why train in ninujtsu?

Discussion in 'Ninjutsu' started by MustangFa1con, May 28, 2003.

  1. MustangFa1con

    MustangFa1con New Member

    Hi, I'm new to martial arts and have been researching different styles to choose from to start training. I've been looking into Shaolin Kenpo and Uechi Ryu Karate, which my grandfather taught, but I just found a school in Manchester, NH, US, that teaches Budo Taijutsu. First of all, is this a form of ninjutsu? because in their web site is says that the instructor is:

    Steven Lefebvre
    Rokudan (6th degree black belt), in Budo Taijutsu/Ninjutsu
    Sandan (3rd degree black belt), in Sunyata Karate

    The whole "taijutsu/ninjutsu" thing threw me off. And has anyone heard of or know anything about this instructor or his school in New Hampshire...or if anyone has any general informatino on this stlye and had an opinion whether this would be a good style to learn for someone trying to start out in martial arts to learn effective fighting skills/self defense, let me know, thanks.
  2. Sweeet

    Sweeet Valued Member

    Taijutsu is really just a subcategory of ninjutsu - one of the 'ryus' within it. Taijutsu encompasses the empty-hands fighting aspect of ninjutsu, which is just a small part of the whole art.

    Budo Taijutsu is just a 'subcategory' or another name for Togakure Ryu Ninjutsu. If your not sure about the authenticity - (which, if the training is good, shouldn't be a concern, IMO) - then ask your instructor if he has trained under Dr. Masaaki Hatsumi - if so, then you can be sure it's 'authentic'.

    Anyone that does Ninjutsu will tell you it's an excellent and very well-rounded 'style' that is 'no BS' and gets to the point of fighting and self-defense very quickly. Of course, there are bad apples in every basket and this applies to dojos that go under the name of 'Ninjutsu' as well. In my case, and compared to my Hapkido training it's a fairly aggressive style, with a good focus on reality and consideration for real factors such as weapons, multiple opponents, space constrictions, hard surfaces.. ect. I'd highly recommend it.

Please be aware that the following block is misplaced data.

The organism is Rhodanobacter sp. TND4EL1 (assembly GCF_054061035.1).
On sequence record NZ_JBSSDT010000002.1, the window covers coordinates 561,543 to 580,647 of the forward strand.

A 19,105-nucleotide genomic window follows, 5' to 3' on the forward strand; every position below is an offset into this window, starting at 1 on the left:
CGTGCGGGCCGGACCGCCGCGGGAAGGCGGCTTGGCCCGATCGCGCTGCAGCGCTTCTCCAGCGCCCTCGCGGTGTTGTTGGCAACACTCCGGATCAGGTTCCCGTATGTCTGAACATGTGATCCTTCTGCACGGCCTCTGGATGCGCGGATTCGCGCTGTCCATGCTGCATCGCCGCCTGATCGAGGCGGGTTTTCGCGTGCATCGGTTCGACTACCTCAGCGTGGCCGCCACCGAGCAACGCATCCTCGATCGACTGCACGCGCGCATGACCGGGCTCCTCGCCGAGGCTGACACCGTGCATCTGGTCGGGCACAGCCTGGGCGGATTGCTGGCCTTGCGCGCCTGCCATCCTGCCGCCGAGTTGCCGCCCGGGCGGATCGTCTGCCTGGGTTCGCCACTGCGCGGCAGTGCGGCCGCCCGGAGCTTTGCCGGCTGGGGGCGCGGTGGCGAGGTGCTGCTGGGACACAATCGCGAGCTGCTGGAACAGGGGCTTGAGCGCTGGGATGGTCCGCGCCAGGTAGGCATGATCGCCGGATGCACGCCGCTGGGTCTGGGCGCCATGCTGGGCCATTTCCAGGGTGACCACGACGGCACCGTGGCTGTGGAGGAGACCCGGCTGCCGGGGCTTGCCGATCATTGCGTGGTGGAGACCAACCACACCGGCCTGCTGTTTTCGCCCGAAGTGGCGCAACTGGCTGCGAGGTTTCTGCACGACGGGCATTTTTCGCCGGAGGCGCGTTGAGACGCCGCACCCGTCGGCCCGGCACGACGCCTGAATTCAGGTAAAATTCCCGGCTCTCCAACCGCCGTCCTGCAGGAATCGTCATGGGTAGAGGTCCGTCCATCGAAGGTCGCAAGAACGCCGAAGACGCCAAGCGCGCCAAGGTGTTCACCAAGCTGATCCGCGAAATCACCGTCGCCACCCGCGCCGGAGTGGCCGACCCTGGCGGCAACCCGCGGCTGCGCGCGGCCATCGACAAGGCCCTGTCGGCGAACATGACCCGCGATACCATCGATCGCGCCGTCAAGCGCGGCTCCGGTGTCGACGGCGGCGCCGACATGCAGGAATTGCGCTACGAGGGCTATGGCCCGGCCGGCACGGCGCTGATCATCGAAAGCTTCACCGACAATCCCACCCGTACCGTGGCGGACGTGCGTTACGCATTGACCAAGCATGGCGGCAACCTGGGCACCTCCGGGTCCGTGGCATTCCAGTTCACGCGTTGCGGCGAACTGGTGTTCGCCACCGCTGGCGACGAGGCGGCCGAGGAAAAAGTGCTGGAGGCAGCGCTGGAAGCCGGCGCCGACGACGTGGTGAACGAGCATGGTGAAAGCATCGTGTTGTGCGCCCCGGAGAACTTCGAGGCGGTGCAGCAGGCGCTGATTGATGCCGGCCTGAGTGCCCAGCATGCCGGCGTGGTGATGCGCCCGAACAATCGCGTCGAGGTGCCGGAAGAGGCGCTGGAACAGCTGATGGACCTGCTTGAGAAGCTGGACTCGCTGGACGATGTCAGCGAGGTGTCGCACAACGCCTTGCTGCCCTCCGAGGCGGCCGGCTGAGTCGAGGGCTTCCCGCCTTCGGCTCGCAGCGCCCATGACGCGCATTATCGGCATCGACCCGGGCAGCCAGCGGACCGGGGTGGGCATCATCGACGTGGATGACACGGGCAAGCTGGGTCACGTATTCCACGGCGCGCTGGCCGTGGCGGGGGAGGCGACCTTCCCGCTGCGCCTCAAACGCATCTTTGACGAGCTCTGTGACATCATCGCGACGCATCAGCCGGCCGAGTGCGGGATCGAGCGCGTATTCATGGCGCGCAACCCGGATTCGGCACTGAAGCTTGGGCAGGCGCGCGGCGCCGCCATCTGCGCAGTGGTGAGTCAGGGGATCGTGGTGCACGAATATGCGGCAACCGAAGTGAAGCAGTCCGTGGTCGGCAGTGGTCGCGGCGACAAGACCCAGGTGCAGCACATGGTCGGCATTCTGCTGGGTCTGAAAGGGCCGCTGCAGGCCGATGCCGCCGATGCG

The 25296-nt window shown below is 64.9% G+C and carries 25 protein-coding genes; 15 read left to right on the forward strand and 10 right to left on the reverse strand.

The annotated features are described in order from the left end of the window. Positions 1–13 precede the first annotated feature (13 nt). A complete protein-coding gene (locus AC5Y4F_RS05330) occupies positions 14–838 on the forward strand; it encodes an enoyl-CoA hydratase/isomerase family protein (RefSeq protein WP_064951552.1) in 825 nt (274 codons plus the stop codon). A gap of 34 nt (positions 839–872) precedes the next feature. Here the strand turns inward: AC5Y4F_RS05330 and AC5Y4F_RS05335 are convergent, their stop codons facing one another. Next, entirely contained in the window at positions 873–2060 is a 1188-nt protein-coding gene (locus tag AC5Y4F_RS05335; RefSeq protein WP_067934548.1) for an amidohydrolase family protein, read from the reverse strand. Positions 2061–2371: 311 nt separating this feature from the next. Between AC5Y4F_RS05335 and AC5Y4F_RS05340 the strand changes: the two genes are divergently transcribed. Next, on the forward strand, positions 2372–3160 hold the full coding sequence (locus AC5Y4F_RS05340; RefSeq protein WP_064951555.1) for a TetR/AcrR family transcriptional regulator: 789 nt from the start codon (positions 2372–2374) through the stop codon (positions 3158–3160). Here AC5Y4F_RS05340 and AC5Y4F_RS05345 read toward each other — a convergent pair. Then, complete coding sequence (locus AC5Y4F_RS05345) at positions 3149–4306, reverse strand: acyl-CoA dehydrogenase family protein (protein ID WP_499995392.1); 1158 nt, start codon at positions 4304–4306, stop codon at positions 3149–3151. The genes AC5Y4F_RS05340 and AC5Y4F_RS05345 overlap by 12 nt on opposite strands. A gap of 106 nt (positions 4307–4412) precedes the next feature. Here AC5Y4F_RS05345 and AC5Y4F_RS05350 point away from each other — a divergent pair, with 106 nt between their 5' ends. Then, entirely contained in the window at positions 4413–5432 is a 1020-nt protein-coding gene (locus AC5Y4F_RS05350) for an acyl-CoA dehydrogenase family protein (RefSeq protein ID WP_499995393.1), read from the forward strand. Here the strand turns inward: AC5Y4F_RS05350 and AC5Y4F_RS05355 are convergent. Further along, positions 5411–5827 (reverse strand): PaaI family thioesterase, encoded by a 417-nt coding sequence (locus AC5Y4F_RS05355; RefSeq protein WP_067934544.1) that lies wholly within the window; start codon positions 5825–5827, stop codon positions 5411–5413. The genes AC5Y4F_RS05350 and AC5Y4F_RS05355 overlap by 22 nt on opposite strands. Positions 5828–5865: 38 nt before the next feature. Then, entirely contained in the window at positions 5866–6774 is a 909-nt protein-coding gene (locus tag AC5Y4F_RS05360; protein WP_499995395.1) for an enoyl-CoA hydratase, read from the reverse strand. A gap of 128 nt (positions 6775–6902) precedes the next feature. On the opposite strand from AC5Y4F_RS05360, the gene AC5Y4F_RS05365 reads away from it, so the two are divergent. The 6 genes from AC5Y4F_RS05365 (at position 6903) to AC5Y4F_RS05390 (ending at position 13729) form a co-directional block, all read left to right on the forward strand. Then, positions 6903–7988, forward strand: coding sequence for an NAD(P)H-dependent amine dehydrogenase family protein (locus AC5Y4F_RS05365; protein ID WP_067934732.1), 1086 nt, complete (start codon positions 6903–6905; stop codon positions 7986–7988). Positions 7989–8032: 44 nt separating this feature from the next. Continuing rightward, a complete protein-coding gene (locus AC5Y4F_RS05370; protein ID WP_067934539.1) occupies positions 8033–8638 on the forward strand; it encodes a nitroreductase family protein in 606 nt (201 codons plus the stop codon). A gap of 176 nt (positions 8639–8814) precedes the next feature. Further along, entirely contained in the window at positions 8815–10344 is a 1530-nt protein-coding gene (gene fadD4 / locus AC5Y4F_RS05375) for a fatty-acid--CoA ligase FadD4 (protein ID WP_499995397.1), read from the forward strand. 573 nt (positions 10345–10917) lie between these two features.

3. MustangFa1con

    MustangFa1con New Member


    Hey thanks, that's good to know. I figured that was probablly the case. I think that I'll probablly go watch a class or two, maybe participate in one and feel it out to see how I like it. Like I said, I'm new to all this and have never practiced any martial arts before, so the feedback is appreciated, thanks.
  4. ichiro katsumor

    ichiro katsumor New Member

    my friend i am in the very same situation as you i have chosen ninjutsu as the art to practice though and will attend my first lesson this summer .however if you would forgive me sweeet for contradicting you taijutsu is not a ryu of ninjutsu it is one of the eighteen levels of training in ninjutsu according to masaaki hatsumi .taijutsu includes silent movement and unarmed combat.it is the basis of all other levels of training.atleast thats what i had gathered about it.
  5. MustangFa1con

    MustangFa1con New Member

    thanks, ichiro katsumor...thats cool. So where are you training from, besides "in the forest of fallen warriors"? Have you been to a class yet to observe, if so how was it to other styles you have gone to see if any, and if so what other styles have you compared ninjutsu to that made you choose ninjutsu finally? -wow lot of questions.
  6. MustangFa1con

    MustangFa1con New Member

    oh, and that last bunch of questions was for you too SWEEET, since you probablly know more about that sort of thnig and the differenced between ninjutsu and other martial arts...so let me know, thanks
  7. ichiro katsumor

    ichiro katsumor New Member

    lol!the forest of fallen warriors i forgot about that.well im in this nice wooded area in VA.im going to attend a school in another state with a friend i have a quired from this site who is a practitioner.silent nightfall is his name hear,you should speak with him.he has a great deal of info on the subject.as for other styles ive seen hopkido taekwondo karate just stuff like that but really what helped me pick ninjutsu was the philosophy of it. it went right along alot of my relgious beleifs and so it was the art for me lol!but not just that i think and not to offend anyone that alot of the other arts have been ...changed by people into more of a sport than an art of self-defence.but im pretty happy with my choice so what evr you decide id like to hear about it